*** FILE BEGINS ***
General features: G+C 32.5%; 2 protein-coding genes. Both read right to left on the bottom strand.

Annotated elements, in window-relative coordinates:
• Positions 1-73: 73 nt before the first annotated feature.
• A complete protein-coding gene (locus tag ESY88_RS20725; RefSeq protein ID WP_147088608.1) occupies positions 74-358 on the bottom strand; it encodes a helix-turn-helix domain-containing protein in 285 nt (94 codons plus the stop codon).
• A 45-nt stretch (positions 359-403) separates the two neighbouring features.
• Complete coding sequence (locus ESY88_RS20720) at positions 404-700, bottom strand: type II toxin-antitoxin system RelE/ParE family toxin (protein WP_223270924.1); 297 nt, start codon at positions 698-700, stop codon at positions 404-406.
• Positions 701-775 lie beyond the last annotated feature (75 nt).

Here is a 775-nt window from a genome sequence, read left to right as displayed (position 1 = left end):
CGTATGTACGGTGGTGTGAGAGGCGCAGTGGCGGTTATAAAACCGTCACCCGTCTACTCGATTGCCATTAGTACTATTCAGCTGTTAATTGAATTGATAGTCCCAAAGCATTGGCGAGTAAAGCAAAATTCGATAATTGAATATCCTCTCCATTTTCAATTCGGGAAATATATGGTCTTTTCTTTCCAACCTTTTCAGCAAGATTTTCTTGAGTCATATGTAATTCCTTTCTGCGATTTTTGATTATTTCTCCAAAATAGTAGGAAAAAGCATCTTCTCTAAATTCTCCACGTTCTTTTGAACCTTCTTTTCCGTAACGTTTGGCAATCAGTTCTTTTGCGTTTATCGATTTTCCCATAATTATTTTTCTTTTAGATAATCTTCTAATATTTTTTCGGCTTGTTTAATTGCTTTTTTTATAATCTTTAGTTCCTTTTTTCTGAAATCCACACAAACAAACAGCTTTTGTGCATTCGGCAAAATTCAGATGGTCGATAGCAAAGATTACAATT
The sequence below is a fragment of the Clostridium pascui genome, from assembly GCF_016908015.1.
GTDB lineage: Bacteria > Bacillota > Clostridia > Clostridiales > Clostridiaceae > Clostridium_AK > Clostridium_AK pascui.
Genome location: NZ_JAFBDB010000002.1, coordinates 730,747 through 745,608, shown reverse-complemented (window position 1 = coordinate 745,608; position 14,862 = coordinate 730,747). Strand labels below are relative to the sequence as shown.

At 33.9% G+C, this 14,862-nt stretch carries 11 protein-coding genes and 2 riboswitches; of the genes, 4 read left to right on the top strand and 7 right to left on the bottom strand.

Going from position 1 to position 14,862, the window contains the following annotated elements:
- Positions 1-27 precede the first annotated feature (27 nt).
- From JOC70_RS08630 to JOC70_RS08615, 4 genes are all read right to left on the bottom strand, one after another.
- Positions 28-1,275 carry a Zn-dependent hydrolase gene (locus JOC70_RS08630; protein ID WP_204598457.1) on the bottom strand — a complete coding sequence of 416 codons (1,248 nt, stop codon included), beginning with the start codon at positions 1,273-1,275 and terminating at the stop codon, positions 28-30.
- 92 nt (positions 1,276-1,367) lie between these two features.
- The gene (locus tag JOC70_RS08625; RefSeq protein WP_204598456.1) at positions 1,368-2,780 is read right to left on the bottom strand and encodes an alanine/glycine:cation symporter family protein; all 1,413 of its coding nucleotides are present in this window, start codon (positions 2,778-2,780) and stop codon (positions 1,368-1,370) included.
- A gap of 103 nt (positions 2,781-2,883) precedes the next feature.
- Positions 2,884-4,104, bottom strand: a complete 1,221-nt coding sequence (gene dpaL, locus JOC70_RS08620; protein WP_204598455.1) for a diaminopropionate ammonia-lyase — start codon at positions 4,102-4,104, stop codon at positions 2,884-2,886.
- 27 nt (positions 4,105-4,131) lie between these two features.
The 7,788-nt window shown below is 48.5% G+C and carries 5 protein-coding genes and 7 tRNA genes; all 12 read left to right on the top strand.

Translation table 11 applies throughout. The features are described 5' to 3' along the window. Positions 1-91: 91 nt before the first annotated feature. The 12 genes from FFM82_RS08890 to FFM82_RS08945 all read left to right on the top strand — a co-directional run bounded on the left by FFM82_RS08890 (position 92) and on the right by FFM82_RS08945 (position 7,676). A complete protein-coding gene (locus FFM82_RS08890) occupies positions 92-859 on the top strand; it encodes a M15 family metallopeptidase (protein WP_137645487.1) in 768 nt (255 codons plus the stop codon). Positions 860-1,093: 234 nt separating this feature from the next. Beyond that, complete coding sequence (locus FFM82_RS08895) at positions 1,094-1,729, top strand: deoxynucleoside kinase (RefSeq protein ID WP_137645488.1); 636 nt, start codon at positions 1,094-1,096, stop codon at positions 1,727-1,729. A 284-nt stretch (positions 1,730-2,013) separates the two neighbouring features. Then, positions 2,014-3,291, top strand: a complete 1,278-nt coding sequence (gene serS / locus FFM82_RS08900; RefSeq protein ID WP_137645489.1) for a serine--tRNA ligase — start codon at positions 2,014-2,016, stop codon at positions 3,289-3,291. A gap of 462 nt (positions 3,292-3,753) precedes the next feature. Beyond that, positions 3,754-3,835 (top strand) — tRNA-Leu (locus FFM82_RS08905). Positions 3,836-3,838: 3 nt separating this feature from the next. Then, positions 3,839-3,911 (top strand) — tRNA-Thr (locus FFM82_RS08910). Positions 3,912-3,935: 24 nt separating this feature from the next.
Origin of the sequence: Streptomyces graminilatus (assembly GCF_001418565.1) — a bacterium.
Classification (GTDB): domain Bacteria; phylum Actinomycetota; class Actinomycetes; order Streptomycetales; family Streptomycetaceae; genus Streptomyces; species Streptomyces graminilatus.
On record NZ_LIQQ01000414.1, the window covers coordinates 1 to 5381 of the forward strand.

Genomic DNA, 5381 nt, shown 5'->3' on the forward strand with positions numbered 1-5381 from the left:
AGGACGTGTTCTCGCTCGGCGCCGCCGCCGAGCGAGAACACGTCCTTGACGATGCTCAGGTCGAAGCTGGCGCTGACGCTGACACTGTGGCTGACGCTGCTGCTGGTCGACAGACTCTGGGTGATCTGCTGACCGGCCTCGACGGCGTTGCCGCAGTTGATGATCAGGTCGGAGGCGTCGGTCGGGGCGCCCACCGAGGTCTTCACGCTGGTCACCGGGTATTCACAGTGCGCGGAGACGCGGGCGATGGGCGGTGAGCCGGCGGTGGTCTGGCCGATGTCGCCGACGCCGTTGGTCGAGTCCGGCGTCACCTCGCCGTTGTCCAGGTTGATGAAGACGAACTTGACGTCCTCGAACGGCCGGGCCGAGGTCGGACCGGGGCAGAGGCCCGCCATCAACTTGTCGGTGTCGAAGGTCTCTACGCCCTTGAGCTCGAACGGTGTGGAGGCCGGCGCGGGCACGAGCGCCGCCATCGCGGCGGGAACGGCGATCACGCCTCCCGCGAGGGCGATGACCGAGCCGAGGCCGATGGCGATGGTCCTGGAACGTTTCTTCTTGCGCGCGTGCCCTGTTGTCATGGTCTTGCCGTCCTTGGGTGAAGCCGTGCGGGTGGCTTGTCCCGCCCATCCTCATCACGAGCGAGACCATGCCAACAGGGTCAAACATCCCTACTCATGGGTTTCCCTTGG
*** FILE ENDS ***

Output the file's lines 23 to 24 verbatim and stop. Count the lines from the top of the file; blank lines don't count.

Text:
The 7,788-nt window shown below is 48.5% G+C and carries 5 protein-coding genes and 7 tRNA genes; all 12 read left to right on the top strand.

Translation table 11 applies throughout. The features are described 5' to 3' along the window. Positions 1-91: 91 nt before the first annotated feature. The 12 genes from FFM82_RS08890 to FFM82_RS08945 all read left to right on the top strand — a co-directional run bounded on the left by FFM82_RS08890 (position 92) and on the right by FFM82_RS08945 (position 7,676). A complete protein-coding gene (locus FFM82_RS08890) occupies positions 92-859 on the top strand; it encodes a M15 family metallopeptidase (protein WP_137645487.1) in 768 nt (255 codons plus the stop codon). Positions 860-1,093: 234 nt separating this feature from the next. Beyond that, complete coding sequence (locus FFM82_RS08895) at positions 1,094-1,729, top strand: deoxynucleoside kinase (RefSeq protein ID WP_137645488.1); 636 nt, start codon at positions 1,094-1,096, stop codon at positions 1,727-1,729. A 284-nt stretch (positions 1,730-2,013) separates the two neighbouring features. Then, positions 2,014-3,291, top strand: a complete 1,278-nt coding sequence (gene serS / locus FFM82_RS08900; RefSeq protein ID WP_137645489.1) for a serine--tRNA ligase — start codon at positions 2,014-2,016, stop codon at positions 3,289-3,291. A gap of 462 nt (positions 3,292-3,753) precedes the next feature. Beyond that, positions 3,754-3,835 (top strand) — tRNA-Leu (locus FFM82_RS08905). Positions 3,836-3,838: 3 nt separating this feature from the next. Then, positions 3,839-3,911 (top strand) — tRNA-Thr (locus FFM82_RS08910). Positions 3,912-3,935: 24 nt separating this feature from the next.